Automated Deployment of MSP430 Firmware (Part 1)

I now have completed Part 2 of the article where I discuss the ansible playbook to deploy the firmware.

I have recently started looking into all the DevOps tools that have constant articles on Hacker News and reddit lately. I use linux around my apartment for all my machines (mostly debian based) and wanted a better way to control and configure them. As someone that works with python often, Ansible caught my eye. After reading about this cool demo, I wanted to try out Ansible on a Raspberry Pi cluster of my own but also add in some MSP430s getting programmed.

For those that don't know MSP430 is a ultra low-power microcontroller made by Texas Instruments. A great starting point for information is the TI LaunchPad website.

As a side project I sought out an automated way to deploy MSP430 firmware images to MSP430F5529 LaunchPads connected to Raspberry Pis. The master ansible server is responsible for compiling of the MSP430 firmware images and then using ansible pushes the image to the Raspberry Pis which then program the firmware.

Here's a simple organization chart showing how the firmware images flow.

Since the Raspberry Pi will be doing the programming of the MSP430F5529 it will need a tool for downloading firmware images. MSPDebug is a command line tool for downloading to MSP430s and the rest of the blog post will cover compiling it for use on the Raspberry Pi.

All the following compiling steps were run on a Raspberry Pi 2 running Raspbian.

Compiling HIDAPI

The first step will be compiling HIDAPI. From their GitHub page, HIDAPI is described as "A Simple library for communicating with USB and Bluetooth HID devices on Linux, Mac, and Windows." The library is used by that we will be building later on.

There are a few dependencies I found I needed to build the library, so go ahead and install those first.

sudo apt-get update  
sudo apt-get install libusb-1.0-0-dev  
sudo apt-get install libudev-dev  

Now we can download the source code for version 0.7.0 from their GitHub Releases Page. We'll download and build in a "build" directory.

mkdir ~/build  
cd ~/build  

After extracting we can now build the library.

cd hidapi-hidapi-0.7.0/linux  
make -j4 CXXFLAGS="-Wall -g -lpthread -lrt"  

If the make successfully completes you should have a hid-libusb.o file located in your current directory.

Compiling MSPDebugStack

Disclaimer: Texas Instruments does not officially support the MSPDebugStack on Raspbian or the Raspberry Pi. This is meant as a learning exercise rather than a production solution.

Next step will be compiling the MSPDebugStack from Texas Instruments. The source is avaiable from the TI website.

There are a few dependencies we are going to need to install for this as well. Go ahead and run the following:

sudo apt-get install libasio-dev  
sudo apt-get install libboost-all-dev  

Now we are ready to build

cd ~/build  

Now we need to copy the hidapi library we built previously and the hidapi header file.

cd MSPDebugStack_OS_Package/ThirdParty  
mkdir include lib  
cp -p ~/build/hidapi-hidapi-0.7.0/linux/hid-libusb.o lib  
cp -p ~/build/hidapi-hidapi-0.7.0/hidapi/hidapi.h include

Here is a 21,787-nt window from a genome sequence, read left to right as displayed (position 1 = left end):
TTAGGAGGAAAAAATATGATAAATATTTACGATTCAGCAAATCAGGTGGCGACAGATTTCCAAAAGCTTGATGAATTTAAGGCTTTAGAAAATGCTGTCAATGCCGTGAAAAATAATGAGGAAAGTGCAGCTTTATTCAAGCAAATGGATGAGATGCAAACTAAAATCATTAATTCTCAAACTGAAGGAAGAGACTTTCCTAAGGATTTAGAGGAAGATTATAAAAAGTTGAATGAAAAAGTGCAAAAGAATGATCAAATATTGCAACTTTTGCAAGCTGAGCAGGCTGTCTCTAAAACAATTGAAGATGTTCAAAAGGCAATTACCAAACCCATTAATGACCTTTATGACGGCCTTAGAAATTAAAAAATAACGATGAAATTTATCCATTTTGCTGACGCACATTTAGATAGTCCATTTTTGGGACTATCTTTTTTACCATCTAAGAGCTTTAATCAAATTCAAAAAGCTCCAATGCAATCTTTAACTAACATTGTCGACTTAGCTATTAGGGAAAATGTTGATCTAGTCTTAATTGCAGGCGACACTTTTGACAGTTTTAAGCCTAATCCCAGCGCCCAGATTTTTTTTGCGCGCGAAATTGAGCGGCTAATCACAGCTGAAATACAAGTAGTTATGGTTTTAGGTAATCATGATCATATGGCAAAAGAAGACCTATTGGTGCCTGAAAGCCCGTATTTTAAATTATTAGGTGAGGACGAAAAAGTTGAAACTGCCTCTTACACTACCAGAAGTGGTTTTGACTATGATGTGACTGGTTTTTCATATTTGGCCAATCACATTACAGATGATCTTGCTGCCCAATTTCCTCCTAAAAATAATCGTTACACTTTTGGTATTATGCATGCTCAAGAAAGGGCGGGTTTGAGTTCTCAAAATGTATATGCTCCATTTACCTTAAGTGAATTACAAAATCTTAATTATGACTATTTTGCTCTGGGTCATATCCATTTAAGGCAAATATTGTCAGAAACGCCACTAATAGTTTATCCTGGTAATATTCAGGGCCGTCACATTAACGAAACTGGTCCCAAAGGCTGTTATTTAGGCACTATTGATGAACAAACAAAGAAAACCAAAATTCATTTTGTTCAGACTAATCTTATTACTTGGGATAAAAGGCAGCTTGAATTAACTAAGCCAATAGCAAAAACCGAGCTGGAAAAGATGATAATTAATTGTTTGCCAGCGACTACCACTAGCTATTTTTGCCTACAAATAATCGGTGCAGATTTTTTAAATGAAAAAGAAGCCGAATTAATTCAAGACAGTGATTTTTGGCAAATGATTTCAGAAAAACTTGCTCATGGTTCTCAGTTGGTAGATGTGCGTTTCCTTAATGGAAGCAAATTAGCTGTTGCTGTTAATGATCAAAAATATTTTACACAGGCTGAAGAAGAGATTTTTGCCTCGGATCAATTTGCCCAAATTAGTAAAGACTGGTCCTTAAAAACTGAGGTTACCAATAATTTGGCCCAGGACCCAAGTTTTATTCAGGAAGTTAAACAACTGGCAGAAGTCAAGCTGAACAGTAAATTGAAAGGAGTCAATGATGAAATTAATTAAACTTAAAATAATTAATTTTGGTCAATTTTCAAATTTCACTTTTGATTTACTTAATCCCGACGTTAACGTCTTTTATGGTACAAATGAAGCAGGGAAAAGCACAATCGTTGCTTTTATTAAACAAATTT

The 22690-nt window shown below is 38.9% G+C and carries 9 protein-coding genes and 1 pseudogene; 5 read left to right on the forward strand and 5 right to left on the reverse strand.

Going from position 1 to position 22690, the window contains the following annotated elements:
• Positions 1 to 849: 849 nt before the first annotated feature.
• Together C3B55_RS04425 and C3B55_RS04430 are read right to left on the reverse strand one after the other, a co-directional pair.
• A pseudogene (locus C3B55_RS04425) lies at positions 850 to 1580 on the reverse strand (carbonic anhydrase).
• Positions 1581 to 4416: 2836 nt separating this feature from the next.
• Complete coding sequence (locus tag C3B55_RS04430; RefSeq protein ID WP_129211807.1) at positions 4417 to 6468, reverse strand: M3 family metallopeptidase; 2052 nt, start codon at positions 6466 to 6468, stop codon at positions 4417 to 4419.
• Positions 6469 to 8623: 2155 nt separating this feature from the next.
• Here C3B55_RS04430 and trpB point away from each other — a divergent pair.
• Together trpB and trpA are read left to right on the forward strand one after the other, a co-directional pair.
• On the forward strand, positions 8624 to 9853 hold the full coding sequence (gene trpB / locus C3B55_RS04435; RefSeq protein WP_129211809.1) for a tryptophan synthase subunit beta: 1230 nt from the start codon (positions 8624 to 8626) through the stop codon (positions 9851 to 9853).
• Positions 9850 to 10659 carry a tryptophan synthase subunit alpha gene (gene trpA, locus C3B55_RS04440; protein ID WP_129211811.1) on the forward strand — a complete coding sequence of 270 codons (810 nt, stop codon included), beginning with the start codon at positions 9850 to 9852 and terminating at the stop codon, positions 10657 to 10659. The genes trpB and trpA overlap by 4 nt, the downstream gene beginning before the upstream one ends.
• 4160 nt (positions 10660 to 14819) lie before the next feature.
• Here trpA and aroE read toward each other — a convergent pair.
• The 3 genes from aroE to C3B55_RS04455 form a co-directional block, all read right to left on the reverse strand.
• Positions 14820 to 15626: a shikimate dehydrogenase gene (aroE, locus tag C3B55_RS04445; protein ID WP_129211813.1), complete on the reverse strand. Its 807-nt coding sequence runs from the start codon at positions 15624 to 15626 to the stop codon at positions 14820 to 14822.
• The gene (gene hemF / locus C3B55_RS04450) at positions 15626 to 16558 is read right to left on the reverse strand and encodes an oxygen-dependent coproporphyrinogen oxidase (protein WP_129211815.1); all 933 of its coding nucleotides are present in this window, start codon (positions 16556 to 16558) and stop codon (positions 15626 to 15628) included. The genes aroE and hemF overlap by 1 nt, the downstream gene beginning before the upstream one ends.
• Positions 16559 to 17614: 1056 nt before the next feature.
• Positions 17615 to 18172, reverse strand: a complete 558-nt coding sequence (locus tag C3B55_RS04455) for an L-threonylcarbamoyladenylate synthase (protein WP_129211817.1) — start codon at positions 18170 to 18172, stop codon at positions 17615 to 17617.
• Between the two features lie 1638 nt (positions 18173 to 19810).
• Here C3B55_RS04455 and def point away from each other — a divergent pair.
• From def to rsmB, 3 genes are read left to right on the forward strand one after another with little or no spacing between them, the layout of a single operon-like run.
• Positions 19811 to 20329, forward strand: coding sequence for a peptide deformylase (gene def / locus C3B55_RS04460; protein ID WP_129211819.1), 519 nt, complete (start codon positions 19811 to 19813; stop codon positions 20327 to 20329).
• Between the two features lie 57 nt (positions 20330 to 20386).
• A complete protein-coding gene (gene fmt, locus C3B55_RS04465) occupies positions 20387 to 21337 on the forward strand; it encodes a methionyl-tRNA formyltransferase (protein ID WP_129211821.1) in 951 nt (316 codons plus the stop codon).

Now that we have the copied dependencies we can build libmsp430 library from the root of the package.

cd ..  
make -j4 STATIC=1  

Go ahead and grab a beer because this will probably take awhile on your Raspberry Pi. Once it's done though you will have a in your current directory, run the following to copy your library to your library path.

sudo make install  

Compiling MSPDebug

The final piece will be compiling MSPDebug itself. This is the tool that will actually program the MSP430F5529 in our automated deployment.

First let's install the dependencies:

sudo apt-get install libusb-dev  
sudo apt-get install libreadline-dev  

Now we can download the source and extract.

cd ~/build  
tar -zxvf mspdebug-0.23.tar.gz  

Now we can compile the source:

cd mspdebug-0.23  
make -j4  

Once the process is complete you will have an executable file mspdebug, go ahead and install the file to your PATH by running

sudo make install  

Testing MSPDebug

Now that everything has been compiled to run on a Raspberry Pi we can finally connect to our device using mspdebug!

Go ahead and plug in your MSP430F5529 LaunchPad and then launch mspdebug with the following commands. The first puts the that we compiled previously in your linker library path and the second launches mspdebug. The arguments for mspdebug tell it to use the TI library (the one that we built) and to allow a firmware update if the debugger firmware is out of date.

export LD_LIBRARY_PATH=/usr/local/lib:${LD_LIBRARY_PATH}  
mspdebug tilib --allow-fw-update  

If all works fine you should see something like this:
MSPDebug Launched

Indicating you are now connected to the MSP430!

Next Steps

Next we will be using Ansible to distribute MSP430F5529 firmware images to a group of Raspberry Pis which will then use the mspdebug tool to download to their connected LaunchPads.

If you had trouble following any of the steps or have suggestions/improvements for the guide please leave a comment below! If you're having trouble getting it to work and just want the binaries they are checked into my GitHub repository.

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